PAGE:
It started with a poster he made at Kinko’s and displayed at his wedding in May 2007: Would guests donate to help start a new kind of health care program in Liberia?
He got $6,000.
Now he’s won a million dollar prize for his efforts.
Dr. Raj Panjabi is a physician at Brigham and Women’s Hospital in Boston and the founder of Last Mile Health, which trains people from the community to provide health care in isolated parts of Liberia — a country where doctors are in short supply and some 1.2 million people live in rural areas far from any health clinic. LMH now has 300 community health workers who serve 50,000 patients in Rivercess and Grand Gedeh counties.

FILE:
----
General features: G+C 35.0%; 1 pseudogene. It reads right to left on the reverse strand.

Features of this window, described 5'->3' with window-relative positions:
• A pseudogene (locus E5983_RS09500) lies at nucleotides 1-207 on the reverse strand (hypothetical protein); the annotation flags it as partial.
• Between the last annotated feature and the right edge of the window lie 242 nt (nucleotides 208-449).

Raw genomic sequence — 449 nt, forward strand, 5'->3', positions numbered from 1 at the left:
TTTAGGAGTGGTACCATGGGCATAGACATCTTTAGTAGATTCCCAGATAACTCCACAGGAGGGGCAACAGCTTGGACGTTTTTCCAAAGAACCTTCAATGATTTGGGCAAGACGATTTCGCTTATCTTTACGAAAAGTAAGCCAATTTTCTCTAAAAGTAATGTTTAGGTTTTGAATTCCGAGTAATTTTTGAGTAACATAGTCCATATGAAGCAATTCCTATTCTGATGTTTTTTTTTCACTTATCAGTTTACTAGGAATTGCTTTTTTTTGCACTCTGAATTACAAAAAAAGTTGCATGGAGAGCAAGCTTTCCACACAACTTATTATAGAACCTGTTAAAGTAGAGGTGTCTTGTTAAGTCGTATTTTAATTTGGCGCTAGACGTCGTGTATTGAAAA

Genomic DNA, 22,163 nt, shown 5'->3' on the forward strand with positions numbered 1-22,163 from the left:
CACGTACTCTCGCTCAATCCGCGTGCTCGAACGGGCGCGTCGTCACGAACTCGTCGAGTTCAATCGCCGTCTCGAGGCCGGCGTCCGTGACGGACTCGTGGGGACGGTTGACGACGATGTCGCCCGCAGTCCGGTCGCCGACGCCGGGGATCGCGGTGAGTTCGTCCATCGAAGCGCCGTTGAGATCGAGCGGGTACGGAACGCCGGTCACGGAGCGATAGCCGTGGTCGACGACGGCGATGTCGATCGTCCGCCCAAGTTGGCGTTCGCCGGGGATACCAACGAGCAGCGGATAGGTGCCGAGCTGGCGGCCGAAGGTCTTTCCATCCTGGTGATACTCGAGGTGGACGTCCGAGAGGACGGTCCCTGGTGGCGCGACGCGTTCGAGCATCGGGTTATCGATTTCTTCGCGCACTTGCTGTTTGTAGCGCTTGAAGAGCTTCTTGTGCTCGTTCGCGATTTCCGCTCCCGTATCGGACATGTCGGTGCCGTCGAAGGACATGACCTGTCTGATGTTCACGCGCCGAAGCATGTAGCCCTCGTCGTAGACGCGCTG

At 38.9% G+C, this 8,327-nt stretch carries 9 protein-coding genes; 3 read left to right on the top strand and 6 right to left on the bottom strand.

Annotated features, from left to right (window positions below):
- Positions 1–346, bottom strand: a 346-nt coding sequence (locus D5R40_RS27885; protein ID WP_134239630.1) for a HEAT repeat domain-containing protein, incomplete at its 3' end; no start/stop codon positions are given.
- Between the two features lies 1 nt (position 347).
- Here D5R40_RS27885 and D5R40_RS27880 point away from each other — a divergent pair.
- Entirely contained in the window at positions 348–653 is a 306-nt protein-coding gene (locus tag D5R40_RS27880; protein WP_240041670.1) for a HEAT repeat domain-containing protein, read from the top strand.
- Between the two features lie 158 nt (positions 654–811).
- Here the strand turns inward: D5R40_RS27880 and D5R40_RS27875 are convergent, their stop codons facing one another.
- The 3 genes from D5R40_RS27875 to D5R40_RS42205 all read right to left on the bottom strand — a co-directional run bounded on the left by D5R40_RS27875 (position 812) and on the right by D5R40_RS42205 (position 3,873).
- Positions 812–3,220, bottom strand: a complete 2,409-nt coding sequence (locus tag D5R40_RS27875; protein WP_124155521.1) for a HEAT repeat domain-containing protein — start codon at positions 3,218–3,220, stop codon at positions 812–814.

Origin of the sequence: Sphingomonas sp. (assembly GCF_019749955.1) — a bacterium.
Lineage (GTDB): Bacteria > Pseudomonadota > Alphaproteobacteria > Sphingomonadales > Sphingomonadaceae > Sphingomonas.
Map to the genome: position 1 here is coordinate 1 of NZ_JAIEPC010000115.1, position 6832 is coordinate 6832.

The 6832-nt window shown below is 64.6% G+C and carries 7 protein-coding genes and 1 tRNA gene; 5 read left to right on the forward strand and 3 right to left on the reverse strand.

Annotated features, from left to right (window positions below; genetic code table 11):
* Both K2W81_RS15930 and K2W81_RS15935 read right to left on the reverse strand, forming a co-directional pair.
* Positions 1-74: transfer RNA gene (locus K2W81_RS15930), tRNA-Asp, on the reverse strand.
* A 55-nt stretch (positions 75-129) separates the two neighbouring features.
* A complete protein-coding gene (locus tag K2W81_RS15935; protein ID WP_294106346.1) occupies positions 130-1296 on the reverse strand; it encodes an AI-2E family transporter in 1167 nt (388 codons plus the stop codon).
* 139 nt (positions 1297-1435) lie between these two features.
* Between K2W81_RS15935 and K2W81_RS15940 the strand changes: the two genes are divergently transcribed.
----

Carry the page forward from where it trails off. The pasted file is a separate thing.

On Thursday, Panjabi was named the recipient of the 2017 TED Prize. “Dr. Panjabi and his team of community health workers have proven it possible to deliver world-class care in some of the most remote areas of the planet,” said TED Prize director Anna Verghese. The prize, funded by TED and the Sapling Foundation, a private nonprofit created by Chris Anderson, is to be used to fulfill “a wish.”
SOURCE: News Now/NPR